Nexus 4 review: Google's instantly obsolete Android smartphone
Besides its lack of LTE, there's nothing horribly wrong -- or particularly compelling -- with Google's 'pure Android' deviceFollow @MobileGalen
Does the world really need another Android smartphone? Not if it's the Nexus 4, the new Google-branded smartphone made by LG. As with its Nexus 10 tablet counterpart, there's nothing terribly wrong with the Nexus 4 -- it does what a smartphone should do. But that's it. The Nexus 4 offers no compelling reason to choose it over another Android smartphone.
However, there's a very good reason not to buy it: It's a 3G-only device (for AT&T and T-Mobile in the United States) without LTE compatibility to take advantage of the 4G networks now coming online. It's instantly obsolete.
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The Nexus 4 is an undistinguished black slate, like Google's Nexus 10. A closer look shows it to be nearly identical in physical shape to the Samsung Galaxy S III, which boasts a more interesting trim, color scheme, and more pleasant material. Unlike the Galaxy S III, the Nexus 4 has no physical Home button, in keeping with Google's desire to showcase the "pure" Android experience in its Nexus line.
Two key benefits of Android 4.2 "Jelly Bean": Lock screen widgets, photo controls
That "pure" Android experience is the Android 4.2 "Jelly Bean" one, which brings a couple welcome features to the already very nice 4.1 "Jelly Bean" operating system: the addition of lock screen widgets such as email and calendar and the enhanced Camera app, which provides the kinds of shooting controls you'd expect in a digital camera, plus a suite of editing controls for the photos you take.
Both work reasonably well, though the selection of lock screen widgets is quite low, and it's not always easy to add them or get to them -- the lock screen's swipe sensitivity seems diminished for some reason. The widgets aren't available if your Exchange server or mobile management server imposes a PIN or password requirement on your device. The Camera app's only (minor) deficit is that the camera controls can be hard to see onscreen in some circumstances, such as over light subjects or in glare situations for outdoor shoots.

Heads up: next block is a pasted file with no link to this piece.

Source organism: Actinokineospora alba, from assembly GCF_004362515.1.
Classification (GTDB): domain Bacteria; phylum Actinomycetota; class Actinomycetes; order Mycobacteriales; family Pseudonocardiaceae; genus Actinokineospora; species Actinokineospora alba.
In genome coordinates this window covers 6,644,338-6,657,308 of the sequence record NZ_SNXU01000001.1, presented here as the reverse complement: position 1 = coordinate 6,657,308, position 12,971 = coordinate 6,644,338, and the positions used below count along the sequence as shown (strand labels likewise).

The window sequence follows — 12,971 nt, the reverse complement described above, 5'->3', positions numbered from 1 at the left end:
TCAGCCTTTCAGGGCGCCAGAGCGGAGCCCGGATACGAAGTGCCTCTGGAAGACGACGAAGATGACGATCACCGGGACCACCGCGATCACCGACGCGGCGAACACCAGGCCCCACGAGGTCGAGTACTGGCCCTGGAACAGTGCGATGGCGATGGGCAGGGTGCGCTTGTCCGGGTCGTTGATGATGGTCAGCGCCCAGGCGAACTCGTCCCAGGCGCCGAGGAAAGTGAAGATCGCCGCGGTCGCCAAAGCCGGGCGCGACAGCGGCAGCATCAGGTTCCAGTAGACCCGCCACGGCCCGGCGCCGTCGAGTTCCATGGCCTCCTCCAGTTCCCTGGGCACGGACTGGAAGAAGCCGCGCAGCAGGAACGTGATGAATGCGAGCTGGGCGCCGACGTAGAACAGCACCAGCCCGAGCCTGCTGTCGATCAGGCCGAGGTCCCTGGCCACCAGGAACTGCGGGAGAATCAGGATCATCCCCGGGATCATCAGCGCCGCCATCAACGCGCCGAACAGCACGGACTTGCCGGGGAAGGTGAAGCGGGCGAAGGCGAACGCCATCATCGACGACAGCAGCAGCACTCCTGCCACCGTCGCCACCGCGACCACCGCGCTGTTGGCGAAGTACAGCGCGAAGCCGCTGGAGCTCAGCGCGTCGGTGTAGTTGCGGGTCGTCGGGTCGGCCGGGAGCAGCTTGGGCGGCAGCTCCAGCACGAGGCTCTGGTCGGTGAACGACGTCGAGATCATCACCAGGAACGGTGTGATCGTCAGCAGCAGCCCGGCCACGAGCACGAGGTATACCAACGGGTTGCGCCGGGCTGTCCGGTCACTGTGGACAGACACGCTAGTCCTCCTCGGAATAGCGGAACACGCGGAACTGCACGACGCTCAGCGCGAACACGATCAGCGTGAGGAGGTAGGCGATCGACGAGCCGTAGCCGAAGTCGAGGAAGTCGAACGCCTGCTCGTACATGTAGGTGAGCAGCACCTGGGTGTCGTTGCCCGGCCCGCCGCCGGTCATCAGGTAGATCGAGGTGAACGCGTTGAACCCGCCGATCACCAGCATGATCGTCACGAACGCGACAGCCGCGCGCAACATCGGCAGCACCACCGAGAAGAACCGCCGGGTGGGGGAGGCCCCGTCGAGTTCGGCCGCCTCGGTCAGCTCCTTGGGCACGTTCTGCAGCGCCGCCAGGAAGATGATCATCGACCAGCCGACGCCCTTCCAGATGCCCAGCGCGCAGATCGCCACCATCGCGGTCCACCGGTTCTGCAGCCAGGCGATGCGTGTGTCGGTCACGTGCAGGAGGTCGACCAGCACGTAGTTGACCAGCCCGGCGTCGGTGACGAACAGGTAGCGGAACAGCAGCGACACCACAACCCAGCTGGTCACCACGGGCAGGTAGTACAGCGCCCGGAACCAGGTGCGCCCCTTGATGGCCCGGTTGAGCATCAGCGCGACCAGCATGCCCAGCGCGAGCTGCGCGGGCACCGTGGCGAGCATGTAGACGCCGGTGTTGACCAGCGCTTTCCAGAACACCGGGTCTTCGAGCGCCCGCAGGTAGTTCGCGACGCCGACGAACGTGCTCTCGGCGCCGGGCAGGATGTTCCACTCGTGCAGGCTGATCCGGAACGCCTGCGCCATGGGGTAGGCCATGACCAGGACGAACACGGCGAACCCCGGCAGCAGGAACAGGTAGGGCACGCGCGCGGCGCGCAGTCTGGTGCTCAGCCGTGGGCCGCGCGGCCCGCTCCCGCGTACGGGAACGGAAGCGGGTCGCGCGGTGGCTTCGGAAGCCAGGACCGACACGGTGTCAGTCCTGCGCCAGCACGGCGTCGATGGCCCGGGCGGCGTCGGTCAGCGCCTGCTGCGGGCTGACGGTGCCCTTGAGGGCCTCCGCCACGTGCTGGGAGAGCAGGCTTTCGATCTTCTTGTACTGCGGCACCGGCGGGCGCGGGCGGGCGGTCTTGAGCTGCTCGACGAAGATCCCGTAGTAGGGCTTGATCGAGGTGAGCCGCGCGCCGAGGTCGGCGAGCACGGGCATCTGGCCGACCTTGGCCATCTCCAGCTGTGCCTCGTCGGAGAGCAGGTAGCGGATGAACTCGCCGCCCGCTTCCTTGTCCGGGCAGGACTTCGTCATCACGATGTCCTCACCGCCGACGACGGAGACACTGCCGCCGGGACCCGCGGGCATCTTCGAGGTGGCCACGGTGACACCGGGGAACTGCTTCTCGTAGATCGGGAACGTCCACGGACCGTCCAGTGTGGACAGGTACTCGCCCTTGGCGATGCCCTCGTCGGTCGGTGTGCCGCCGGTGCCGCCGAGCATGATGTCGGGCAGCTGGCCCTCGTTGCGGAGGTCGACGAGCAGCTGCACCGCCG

Among the shooting controls is one for the Nexus 4's Photo Sphere feature, which ups the ante for the panoramic mode introduced in previous Android versions for compatible devices (nicely copied by iOS 6 in the iPhone 4S and iPhone 5). A regular panorama stitches together multiple images as you move the camera sideways, creating one image from the sequence. Photo Sphere lets you move the camera both sideways and up, so you can stitch together a large section of space, sort of like an Imax movie versus a regular widescreen movie. The Photo Sphere icon helpfully traces your sweep as you move up each level, so you know you've captured the same lateral range in each slice.
The only issue I had with Photo Sphere was that the Nexus 4 often couldn't keep pace with the panorama, even when I panned slowly. It needed to pause periodically, perhaps to process the image data or offload it, resulting in stutters in those parts of the image.